Chemicals travel into and out of cells through the cell membrane. They move by one of three processes;
Diffusion; Substances move from an area of higher concentration to an area of lower concentration
Osmosis; This is a special term for the diffusion of water molecules through the cell membrane.
Active transport; This is the 'pumping' of substances from an area of lower concentration to an area of higher concentration using energy from the cell
Molecules move randomly. However, because there is more 'room' to move in areas of lower concentration, their natural tendency is to spread out from areas of higher concentration to areas of lower concentration.
The membrane is selectively permeable, which means it lets certain substances through but stops others. Water, oxygen and carbon dioxide are three important substances that can diffuse in and out of cells.
Sometimes a cell needs to move up substance up a concentration gradient. This will not happen naturally, because diffusion works in the opposite direction. In order to move chemicals in this way, the cell has to use energy to 'pump' the substance up a gradient. This process is clled active transport. It is usually used to move substances into the cell rather than out of it.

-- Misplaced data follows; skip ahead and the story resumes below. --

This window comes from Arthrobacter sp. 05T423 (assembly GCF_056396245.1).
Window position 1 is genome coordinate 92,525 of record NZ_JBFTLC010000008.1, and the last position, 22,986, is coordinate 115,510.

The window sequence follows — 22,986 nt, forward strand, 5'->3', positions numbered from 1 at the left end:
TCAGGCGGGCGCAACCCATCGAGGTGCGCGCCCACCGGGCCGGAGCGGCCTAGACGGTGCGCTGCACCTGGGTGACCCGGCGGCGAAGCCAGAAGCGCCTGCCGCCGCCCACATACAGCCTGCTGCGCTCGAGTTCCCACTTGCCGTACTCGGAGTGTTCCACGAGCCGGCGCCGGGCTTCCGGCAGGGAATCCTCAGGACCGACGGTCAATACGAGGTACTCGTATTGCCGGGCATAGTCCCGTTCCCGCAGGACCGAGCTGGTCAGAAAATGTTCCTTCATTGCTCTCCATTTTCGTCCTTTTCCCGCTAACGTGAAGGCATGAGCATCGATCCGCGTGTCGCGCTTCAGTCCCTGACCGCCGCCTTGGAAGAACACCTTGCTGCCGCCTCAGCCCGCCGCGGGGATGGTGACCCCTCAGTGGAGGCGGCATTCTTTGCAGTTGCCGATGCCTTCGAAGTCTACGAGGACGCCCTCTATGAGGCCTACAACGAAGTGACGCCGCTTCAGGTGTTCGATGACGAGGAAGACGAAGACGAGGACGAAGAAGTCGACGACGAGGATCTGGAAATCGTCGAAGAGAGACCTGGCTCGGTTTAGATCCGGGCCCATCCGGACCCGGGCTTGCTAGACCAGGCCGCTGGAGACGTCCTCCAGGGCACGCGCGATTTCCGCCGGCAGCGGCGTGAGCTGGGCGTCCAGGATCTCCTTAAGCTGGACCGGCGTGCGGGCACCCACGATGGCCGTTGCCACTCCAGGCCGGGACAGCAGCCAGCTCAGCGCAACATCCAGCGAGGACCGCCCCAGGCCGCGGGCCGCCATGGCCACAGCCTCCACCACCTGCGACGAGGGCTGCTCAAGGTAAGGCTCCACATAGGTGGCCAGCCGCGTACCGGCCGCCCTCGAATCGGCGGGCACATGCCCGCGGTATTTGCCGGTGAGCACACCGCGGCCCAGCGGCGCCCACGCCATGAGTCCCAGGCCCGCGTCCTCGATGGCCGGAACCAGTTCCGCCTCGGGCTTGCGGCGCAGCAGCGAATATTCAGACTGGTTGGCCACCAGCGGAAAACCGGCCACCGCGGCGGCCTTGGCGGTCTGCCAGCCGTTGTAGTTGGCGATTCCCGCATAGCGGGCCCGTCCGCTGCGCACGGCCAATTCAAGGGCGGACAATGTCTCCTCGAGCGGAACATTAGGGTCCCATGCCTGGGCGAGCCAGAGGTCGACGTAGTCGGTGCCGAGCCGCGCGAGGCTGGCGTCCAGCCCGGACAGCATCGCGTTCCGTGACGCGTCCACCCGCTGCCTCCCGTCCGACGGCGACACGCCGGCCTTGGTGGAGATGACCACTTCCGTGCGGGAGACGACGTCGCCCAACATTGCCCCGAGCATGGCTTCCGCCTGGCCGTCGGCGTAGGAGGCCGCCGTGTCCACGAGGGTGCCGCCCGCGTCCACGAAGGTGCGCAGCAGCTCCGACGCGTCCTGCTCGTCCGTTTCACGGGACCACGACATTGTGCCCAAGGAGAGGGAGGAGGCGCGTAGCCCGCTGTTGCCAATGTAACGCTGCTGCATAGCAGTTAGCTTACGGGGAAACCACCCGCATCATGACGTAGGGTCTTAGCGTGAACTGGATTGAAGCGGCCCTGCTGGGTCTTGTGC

Definition of Osmosis
Osmosis is the diffusion of water through a selectively permeable membrane. The net movement is from a more dilute solution to a more concentrated solution.
In experiments visking tubing is used to model osmosis because it acts like a selectively permeable membrane
How Osmosis works
The molecules are moving all the time and will come into contact with the membrane. If a molecule hits a 'pore', it will go through if it is a water molecule, but not if it is a solute molecule. As there are more water molecules in the dilute solution, more molecules will go through from that side than in the reserve direction. Although water moves in both directions, the net movement of water is from the more dilute solution to the more concentrated solution